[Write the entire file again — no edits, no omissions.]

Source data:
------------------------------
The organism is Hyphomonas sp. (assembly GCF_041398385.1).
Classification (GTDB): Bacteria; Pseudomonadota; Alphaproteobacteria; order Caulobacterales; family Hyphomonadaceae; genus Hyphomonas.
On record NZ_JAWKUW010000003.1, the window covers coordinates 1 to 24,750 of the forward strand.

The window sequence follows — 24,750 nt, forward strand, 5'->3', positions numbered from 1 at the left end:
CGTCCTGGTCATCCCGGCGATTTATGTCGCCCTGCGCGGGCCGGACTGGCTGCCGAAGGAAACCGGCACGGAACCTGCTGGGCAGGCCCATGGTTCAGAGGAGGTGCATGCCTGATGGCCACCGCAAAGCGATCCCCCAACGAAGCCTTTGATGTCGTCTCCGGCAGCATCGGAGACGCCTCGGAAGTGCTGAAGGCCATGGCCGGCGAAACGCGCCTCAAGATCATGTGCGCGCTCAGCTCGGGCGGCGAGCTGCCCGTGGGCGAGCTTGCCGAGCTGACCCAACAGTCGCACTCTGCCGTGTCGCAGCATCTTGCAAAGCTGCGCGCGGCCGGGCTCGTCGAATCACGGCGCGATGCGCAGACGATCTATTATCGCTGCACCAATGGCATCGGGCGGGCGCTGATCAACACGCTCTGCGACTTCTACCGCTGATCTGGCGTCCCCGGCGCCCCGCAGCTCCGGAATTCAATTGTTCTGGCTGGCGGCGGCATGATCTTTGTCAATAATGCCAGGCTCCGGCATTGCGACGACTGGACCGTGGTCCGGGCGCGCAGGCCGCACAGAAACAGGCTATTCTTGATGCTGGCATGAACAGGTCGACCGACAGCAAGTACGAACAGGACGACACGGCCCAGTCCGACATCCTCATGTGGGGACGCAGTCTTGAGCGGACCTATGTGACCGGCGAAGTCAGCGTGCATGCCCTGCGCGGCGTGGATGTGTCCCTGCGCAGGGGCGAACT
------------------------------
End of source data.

The organism is Hyphomonas sp. (assembly GCF_041398385.1).
Classification (GTDB): Bacteria; Pseudomonadota; Alphaproteobacteria; order Caulobacterales; family Hyphomonadaceae; genus Hyphomonas.
On record NZ_JAWKUW010000003.1, the window covers coordinates 1 to 24,750 of the forward strand.

The window sequence follows — 24,750 nt, forward strand, 5'->3', positions numbered from 1 at the left end:
CGTCCTGGTCATCCCGGCGATTTATGTCGCCCTGCGCGGGCCGGACTGGCTGCCGAAGGAAACCGGCACGGAACCTGCTGGGCAGGCCCATGGTTCAGAGGAGGTGCATGCCTGATGGCCACCGCAAAGCGATCCCCCAACGAAGCCTTTGATGTCGTCTCCGGCAGCATCGGAGACGCCTCGGAAGTGCTGAAGGCCATGGCCGGCGAAACGCGCCTCAAGATCATGTGCGCGCTCAGCTCGGGCGGCGAGCTGCCCGTGGGCGAGCTTGCCGAGCTGACCCAACAGTCGCACTCTGCCGTGTCGCAGCATCTTGCAAAGCTGCGCGCGGCCGGGCTCGTCGAATCACGGCGCGATGCGCAGACGATCTATTATCGCTGCACCAATGGCATCGGGCGGGCGCTGATCAACACGCTCTGCGACTTCTACCGCTGATCTGGCGTCCCCGGCGCCCCGCAGCTCCGGAATTCAATTGTTCTGGCTGGCGGCGGCATGATCTTTGTCAATAATGCCAGGCTCCGGCATTGCGACGACTGGACCGTGGTCCGGGCGCGCAGGCCGCACAGAAACAGGCTATTCTTGATGCTGGCATGAACAGGTCGACCGACAGCAAGTACGAACAGGACGACACGGCCCAGTCCGACATCCTCATGTGGGGACGCAGTCTTGAGCGGACCTATGTGACCGGCGAAGTCAGCGTGCATGCCCTGCGCGGCGTGGATGTGTCCCTGCGCAGGGGCGAACT